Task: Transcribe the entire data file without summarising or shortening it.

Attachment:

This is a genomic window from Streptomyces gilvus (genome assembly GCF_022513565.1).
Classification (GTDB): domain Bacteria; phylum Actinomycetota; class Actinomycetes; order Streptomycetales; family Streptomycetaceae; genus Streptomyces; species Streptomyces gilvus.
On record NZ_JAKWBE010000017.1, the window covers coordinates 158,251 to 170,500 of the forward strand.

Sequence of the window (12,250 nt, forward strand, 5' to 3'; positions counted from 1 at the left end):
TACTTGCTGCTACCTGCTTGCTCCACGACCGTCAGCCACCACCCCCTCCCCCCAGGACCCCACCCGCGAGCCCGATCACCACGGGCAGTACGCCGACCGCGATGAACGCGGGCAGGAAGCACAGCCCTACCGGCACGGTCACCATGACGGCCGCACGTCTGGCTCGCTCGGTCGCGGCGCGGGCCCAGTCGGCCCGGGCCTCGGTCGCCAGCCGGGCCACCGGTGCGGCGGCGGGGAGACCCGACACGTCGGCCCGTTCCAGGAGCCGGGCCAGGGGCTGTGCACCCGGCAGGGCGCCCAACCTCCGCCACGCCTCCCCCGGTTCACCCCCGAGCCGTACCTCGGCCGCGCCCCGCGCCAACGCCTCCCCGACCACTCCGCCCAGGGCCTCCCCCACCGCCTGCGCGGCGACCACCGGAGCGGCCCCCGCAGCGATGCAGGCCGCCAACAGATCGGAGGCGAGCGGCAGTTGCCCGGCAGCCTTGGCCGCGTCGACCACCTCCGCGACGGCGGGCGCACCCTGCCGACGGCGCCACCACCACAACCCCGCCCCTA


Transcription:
This is a genomic window from Streptomyces gilvus (genome assembly GCF_022513565.1).
Classification (GTDB): domain Bacteria; phylum Actinomycetota; class Actinomycetes; order Streptomycetales; family Streptomycetaceae; genus Streptomyces; species Streptomyces gilvus.
On record NZ_JAKWBE010000017.1, the window covers coordinates 158,251 to 170,500 of the forward strand.

Sequence of the window (12,250 nt, forward strand, 5' to 3'; positions counted from 1 at the left end):
TACTTGCTGCTACCTGCTTGCTCCACGACCGTCAGCCACCACCCCCTCCCCCCAGGACCCCACCCGCGAGCCCGATCACCACGGGCAGTACGCCGACCGCGATGAACGCGGGCAGGAAGCACAGCCCTACCGGCACGGTCACCATGACGGCCGCACGTCTGGCTCGCTCGGTCGCGGCGCGGGCCCAGTCGGCCCGGGCCTCGGTCGCCAGCCGGGCCACCGGTGCGGCGGCGGGGAGACCCGACACGTCGGCCCGTTCCAGGAGCCGGGCCAGGGGCTGTGCACCCGGCAGGGCGCCCAACCTCCGCCACGCCTCCCCCGGTTCACCCCCGAGCCGTACCTCGGCCGCGCCCCGCGCCAACGCCTCCCCGACCACTCCGCCCAGGGCCTCCCCCACCGCCTGCGCGGCGACCACCGGAGCGGCCCCCGCAGCGATGCAGGCCGCCAACAGATCGGAGGCGAGCGGCAGTTGCCCGGCAGCCTTGGCCGCGTCGACCACCTCCGCGACGGCGGGCGCACCCTGCCGACGGCGCCACCACCACAACCCCGCCCCTA